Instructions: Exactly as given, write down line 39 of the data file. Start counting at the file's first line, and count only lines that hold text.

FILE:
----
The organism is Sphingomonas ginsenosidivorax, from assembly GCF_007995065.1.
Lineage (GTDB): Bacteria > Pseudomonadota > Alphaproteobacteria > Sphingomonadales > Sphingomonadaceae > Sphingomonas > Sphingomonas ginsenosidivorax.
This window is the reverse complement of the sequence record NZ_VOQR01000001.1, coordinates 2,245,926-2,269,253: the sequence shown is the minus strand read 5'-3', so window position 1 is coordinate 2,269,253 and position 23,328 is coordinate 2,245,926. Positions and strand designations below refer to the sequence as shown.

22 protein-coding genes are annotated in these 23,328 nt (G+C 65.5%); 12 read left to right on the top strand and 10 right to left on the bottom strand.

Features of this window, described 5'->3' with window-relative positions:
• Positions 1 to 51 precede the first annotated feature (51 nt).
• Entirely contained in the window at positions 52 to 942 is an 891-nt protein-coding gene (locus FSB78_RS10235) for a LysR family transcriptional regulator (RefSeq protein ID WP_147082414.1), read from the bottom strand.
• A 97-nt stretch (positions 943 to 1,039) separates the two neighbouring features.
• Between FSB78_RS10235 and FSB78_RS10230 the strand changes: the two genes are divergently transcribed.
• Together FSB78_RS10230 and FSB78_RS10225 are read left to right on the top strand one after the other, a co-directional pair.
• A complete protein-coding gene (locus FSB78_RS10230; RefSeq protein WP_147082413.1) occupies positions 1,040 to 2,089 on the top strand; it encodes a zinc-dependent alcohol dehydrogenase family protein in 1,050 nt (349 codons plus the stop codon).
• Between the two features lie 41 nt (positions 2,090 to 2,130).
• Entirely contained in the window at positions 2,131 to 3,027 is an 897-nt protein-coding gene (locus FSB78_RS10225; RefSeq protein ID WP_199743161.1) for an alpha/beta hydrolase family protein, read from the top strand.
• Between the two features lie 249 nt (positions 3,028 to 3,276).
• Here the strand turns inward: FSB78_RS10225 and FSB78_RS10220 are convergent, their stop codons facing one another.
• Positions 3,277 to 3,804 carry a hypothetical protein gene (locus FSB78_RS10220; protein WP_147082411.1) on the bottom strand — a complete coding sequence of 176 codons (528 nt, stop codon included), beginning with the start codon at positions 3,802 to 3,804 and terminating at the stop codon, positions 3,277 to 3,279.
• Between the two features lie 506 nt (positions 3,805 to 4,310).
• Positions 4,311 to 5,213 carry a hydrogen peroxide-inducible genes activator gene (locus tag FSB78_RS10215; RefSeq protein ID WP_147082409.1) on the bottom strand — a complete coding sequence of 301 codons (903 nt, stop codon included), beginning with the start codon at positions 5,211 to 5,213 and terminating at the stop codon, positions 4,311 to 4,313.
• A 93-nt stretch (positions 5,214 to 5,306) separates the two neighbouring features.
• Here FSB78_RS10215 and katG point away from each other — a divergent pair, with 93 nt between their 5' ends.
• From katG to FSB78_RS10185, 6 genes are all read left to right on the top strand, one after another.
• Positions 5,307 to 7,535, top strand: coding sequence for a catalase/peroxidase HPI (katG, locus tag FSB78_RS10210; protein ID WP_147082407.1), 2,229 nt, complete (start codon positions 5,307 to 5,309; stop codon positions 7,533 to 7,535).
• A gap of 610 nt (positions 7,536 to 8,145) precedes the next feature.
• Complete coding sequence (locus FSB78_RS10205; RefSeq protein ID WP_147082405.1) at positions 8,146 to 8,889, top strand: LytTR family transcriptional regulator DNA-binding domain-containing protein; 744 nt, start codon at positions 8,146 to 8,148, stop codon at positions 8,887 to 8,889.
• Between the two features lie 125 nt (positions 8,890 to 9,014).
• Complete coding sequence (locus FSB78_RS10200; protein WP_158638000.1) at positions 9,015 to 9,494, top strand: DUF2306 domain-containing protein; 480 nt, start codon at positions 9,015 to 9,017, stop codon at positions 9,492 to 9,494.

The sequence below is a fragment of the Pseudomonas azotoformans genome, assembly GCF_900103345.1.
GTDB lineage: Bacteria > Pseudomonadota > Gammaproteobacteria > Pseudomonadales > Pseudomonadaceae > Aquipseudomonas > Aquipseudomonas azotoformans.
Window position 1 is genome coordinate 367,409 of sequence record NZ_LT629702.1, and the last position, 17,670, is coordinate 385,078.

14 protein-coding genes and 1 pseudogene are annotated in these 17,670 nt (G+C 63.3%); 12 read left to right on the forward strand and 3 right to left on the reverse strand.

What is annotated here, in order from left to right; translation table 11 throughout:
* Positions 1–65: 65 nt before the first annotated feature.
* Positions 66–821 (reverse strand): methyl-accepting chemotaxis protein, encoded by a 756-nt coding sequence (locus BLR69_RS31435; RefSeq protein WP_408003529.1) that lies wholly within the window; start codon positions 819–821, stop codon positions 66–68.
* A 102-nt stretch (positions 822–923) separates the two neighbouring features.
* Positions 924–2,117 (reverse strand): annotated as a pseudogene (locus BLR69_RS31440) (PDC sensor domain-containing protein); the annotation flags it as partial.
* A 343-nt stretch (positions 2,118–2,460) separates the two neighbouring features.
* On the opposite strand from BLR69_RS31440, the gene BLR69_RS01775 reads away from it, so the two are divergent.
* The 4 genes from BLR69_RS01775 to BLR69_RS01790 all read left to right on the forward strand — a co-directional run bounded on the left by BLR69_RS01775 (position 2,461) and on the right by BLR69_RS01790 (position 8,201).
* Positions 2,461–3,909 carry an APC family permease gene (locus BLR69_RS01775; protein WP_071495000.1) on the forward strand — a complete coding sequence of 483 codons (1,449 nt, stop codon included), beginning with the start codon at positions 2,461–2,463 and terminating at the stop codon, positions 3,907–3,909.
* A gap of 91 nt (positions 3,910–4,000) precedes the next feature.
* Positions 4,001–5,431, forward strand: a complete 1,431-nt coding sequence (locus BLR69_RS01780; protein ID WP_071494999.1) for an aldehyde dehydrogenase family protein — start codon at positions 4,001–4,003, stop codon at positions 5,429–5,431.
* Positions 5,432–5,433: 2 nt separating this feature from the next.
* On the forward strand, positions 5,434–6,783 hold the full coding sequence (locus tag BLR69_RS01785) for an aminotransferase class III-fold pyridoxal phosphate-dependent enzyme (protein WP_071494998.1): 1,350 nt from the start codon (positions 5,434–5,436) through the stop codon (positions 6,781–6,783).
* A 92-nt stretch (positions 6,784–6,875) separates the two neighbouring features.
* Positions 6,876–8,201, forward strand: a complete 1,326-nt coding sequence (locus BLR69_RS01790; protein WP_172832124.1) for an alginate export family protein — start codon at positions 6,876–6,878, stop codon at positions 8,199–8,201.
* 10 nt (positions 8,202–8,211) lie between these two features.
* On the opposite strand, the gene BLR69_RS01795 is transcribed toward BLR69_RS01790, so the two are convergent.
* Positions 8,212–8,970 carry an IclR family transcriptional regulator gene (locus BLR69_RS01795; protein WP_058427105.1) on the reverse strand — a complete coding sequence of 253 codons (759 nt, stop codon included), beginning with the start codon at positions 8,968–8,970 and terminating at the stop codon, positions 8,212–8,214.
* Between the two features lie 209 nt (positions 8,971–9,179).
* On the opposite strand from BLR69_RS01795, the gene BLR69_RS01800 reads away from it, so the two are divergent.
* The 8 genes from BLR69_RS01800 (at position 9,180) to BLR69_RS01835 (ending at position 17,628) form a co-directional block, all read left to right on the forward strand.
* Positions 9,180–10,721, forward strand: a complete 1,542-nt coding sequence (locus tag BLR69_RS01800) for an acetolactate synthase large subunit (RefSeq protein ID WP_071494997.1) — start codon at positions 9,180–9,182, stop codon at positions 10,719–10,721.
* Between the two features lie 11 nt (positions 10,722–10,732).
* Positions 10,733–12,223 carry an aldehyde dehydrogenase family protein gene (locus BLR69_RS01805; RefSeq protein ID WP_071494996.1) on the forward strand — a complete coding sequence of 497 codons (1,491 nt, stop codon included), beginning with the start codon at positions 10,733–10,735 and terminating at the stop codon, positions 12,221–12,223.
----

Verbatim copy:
* Positions 2,461–3,909 carry an APC family permease gene (locus BLR69_RS01775; protein WP_071495000.1) on the forward strand — a complete coding sequence of 483 codons (1,449 nt, stop codon included), beginning with the start codon at positions 2,461–2,463 and terminating at the stop codon, positions 3,907–3,909.